Extending from each of side members 13 are positionable handle means 17. Handles 17 are retractable or removable. As shown, the handles 17 fit into handle tubes 18 located on the outer surface of each of side members 13. The relationship of handles 17 to handle tubes 18 is such that the handles 17 are completely removable from the handle tubes 18 or they may be structured so that they may be inserted almost completely into handle tubes 18 so that the ends of handles 17 do not extend beyond the rear ends of side members 13 when not in use as seen in FIG. 5. To use handles 17 they are pulled out from handle tubes 18, with a sufficient length of each handle 17 remaining in the handle tube 18 to allow lifting of the handcart. Handles 17 may also have grip members 19 for easier control.
The main wheels 20 are pivotally attached to load platform 10 by leg members 21. Leg members 21 extend from the interior sides of side members 13, so that when they are pivoted to the vertical position, the leg member 21 will pass between handles 17, with the length of leg members 21 allowing wheels 20 to pass beyond the ends of handles 18. Wheels 20 are mounted on a main axle 22 running between the two leg members 21, or the wheels 20 may be attached to short posts extending from the bottoms of leg members 21. Wheels 20 are preferably relatively large in diameter, for example from 10 to 20 inches in diameter, to allow easy movement of the handcart over rugged or soft terrain. A cross brace 23 extends between the two leg members 21 to provide structural integrity and to retain support post 30 in the upward vertical position when leg members 21 are locked in the upward vertical position. Alternatively, a single centrally located leg member 21 could be substituted for the pair of leg members 21, with the wheel axle 22 extending outward to both sides for attachment of wheels 20, as shown in FIG. 6.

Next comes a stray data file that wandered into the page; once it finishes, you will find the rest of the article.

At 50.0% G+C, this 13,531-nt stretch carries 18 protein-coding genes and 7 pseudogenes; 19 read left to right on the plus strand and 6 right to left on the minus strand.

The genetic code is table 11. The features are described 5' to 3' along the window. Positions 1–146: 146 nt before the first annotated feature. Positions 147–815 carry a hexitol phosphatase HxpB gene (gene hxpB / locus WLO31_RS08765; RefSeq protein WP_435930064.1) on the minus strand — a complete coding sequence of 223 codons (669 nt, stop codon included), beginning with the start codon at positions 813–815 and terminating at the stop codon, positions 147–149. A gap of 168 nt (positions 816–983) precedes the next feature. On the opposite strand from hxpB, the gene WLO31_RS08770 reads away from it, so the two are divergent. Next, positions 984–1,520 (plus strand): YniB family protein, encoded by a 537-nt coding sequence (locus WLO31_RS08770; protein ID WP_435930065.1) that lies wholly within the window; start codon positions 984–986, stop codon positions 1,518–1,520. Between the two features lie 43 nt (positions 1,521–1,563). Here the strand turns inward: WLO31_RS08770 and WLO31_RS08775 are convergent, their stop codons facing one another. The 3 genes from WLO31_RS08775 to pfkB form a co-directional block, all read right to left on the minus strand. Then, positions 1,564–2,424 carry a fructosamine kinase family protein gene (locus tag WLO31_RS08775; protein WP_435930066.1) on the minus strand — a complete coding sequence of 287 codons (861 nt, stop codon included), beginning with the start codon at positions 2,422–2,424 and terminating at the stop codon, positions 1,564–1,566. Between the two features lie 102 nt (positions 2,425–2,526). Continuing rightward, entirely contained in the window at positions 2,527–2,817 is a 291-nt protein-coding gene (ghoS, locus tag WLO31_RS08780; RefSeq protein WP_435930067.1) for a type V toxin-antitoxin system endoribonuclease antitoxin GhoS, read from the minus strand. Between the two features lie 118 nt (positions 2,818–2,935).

Leg members 21 ar pivotally attached to the load platform 10 by a rod (not shown) running between the rearward extending portions of side members 13. This rod extends through leg members 21 in circular apertures, formed by attaching a receiving tube to the ends of leg members 21 or by drilling a hole adjacent the ends of leg members 21. This construction allows the leg members 21 and wheels 20 to be pivoted rearward from a downward position to an upright vertical position. In the downward position, leg members 21 extend in the forward direction at an acute angle relative to the load platform 10, the maximum amount of forward extension being determined by the positioning of the rod 24 relative to the rear end member 12, in that the upper surface of the leg members 21 will abut the lower surface of the rear end member 12 of the load platform 10 and thus be prevented from further forward pivoting. The preferable angle between leg members 21 and load platform 10 and the preferable length of leg members 21 is such that the wheels 20 are ultimately positioned forward of the midpoint of the load platform 10. The angle and length must also correspond to the necessary clearance height of load platform 10 for insertion into a vehicle. The height of load platform 10 can be adjusted by placing shims between the leg members 21 and the rear end member 12.